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Secretly Canadian and Jagjaguwar Founders On Celebrating 25 Years and Moving Beyond ‘The Sound of White Male Depression’

Darius Van Arman and Chris Swanson look back on their respective label’s history, break down how the independent business has changed and reveal what’s to come.

This story is part of Billboard’s third annual package spotlighting the trends defining the independent music business.

Long before Secretly Group formed in 2013, two of its initial label divisions, Secretly Canadian and Jagjaguwar, were just getting off the ground in the Midwest in the mid-1990s.

Neither Darius Van Arman, co-founder of Secretly Group and founder of Jagjaguwar nor Chris Swanson, president of A&R and co-founder of Secretly Group, thought they would become label heads: The former was a math major at the University of Virginia before dropping out. Meanwhile, Swanson had become an active participant in his college radio station at Indiana University. As they individually started to lay the groundwork for their labels, they eventually ran into the same issue: distribution.

“That was how Jagjaguwar and Secretly Canadian became entwined,” says Van Arman. Early on, he had struck up a relationship with Swanson because Secretly Canadian had started a distribution cooperative of five to 10 labels called Secretly Canadian Distribution. “The idea was to get record stores to return calls. That was the Wild West, where stores were very flaky about paying for what they took in, so the cooperative really lifted the tides for all the labels,” says Van Arman, who in 1999 joined Chris and his brother, COO and co-founder of Secretly Group Ben Swanson, in Bloomington, Ind. “I joke with [Chris] I was his best signing ever.”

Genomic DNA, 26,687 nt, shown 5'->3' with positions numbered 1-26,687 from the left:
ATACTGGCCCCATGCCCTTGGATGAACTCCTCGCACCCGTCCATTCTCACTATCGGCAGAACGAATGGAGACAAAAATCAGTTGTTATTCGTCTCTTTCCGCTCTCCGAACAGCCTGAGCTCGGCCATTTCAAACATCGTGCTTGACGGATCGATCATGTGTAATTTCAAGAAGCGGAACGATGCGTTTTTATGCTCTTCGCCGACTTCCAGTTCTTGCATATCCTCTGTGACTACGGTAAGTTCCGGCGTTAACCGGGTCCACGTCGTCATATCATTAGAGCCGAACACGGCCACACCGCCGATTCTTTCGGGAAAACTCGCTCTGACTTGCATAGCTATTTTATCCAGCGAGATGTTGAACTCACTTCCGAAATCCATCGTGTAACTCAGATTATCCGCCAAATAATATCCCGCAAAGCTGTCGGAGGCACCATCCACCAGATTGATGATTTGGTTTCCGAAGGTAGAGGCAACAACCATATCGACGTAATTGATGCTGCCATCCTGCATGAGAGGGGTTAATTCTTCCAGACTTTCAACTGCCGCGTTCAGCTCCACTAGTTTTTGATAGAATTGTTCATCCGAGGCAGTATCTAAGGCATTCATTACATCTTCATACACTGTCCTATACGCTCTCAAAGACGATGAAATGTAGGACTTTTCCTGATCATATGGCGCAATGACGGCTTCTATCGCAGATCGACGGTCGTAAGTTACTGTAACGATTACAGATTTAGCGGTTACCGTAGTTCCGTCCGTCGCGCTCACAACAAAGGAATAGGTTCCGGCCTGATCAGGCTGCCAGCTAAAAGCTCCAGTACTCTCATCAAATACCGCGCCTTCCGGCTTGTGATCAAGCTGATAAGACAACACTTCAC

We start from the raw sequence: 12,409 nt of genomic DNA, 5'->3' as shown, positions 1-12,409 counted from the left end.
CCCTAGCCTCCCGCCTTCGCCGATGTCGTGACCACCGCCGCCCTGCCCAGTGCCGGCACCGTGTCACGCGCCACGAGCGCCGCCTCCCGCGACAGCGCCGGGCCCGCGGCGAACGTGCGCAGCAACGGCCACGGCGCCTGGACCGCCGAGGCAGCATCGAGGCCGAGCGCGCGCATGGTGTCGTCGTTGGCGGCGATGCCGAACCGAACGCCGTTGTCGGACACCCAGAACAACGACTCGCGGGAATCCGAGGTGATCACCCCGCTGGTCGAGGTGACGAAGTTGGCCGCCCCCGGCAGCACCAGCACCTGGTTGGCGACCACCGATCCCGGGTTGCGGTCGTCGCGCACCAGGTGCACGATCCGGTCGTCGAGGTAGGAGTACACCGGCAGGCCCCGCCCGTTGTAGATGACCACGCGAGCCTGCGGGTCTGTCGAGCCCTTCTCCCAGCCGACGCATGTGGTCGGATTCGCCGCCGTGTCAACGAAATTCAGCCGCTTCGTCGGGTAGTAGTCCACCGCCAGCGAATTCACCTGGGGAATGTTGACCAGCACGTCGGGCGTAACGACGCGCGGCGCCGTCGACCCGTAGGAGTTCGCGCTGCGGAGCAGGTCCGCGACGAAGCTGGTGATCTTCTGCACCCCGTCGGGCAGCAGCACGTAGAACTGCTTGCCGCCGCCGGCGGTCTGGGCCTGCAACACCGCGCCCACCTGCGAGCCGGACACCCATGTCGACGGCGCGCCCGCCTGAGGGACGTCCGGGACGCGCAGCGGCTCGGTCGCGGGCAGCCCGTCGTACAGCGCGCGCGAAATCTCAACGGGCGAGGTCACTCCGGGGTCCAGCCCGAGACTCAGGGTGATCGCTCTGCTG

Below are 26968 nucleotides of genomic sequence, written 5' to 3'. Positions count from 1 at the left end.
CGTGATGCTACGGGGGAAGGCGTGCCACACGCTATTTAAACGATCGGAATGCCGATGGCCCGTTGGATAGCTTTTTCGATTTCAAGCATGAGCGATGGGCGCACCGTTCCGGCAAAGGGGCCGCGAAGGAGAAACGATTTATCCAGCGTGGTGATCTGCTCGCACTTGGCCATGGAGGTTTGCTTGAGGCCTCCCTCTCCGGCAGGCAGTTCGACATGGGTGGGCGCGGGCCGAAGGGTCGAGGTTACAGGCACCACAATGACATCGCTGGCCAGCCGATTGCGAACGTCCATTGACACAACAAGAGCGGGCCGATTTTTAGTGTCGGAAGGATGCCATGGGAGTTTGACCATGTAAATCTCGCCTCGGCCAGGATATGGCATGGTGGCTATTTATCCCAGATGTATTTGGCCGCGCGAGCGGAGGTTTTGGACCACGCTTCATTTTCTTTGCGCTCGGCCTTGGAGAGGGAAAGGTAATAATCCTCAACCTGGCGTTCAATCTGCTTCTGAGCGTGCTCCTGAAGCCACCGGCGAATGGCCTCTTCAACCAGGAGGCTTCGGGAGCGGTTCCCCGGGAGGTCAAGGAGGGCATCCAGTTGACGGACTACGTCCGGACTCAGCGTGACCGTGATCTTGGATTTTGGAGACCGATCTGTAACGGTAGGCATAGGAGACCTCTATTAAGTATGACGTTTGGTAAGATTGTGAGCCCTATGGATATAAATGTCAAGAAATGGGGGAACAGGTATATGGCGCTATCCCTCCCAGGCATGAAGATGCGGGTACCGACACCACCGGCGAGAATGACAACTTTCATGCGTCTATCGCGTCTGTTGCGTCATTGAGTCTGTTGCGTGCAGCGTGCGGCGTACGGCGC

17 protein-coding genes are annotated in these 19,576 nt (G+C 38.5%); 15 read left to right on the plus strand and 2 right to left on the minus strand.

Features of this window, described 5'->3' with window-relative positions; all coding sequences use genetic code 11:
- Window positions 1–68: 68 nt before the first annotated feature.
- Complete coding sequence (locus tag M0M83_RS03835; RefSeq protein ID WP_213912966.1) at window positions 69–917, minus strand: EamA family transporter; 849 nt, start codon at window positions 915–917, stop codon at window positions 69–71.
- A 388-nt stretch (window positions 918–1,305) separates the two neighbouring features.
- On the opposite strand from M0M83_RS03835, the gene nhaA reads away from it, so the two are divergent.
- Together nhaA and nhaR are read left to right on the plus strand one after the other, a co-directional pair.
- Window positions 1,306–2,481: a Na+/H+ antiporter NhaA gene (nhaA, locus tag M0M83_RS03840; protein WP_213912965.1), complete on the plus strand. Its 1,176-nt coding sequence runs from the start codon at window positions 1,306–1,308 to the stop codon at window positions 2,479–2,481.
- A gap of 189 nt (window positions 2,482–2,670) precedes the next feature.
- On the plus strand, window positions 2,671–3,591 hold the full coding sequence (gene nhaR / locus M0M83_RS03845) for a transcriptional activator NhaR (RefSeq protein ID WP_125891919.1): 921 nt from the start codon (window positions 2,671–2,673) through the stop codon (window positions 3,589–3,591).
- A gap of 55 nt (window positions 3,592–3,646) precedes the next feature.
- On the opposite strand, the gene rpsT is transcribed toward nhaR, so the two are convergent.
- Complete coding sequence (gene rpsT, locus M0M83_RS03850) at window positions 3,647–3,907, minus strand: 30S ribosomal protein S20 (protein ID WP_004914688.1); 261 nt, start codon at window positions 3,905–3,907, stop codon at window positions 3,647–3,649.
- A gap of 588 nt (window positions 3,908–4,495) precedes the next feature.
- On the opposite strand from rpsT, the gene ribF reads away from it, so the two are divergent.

Looking back, Van Arman counts Jagjaguwar’s relationship with Justin Vernon and the release of Bon Iver’s acclaimed 2008 debut, For Emma, Forever Ago, as an early “game-changer” for the label, while Swanson says one such win for Secretly Canadian was selling thousands of copies of Jason Molina’s Songs: Ohia “way faster than we thought it would,” leading to a repressing that became a crash course in exclusivity: “We hand-numbered [the debut LP original pressings], and it’s like, ‘Are we cheating by pressing it again? What’s the protocol?’ ”


Since then, Swanson says Secretly Group has taken more risks, citing the Secretly Canadian campaign for Antony & The Johnsons’ 2005 album, I Am a Bird Now, as a “watershed moment” that required an “outsize budget.” “There wasn’t anyone doing what [former bandleader ANOHNI] was doing at the time, and it clicked in a way that showed us how much bigger the world was than we had imagined,” says Swanson.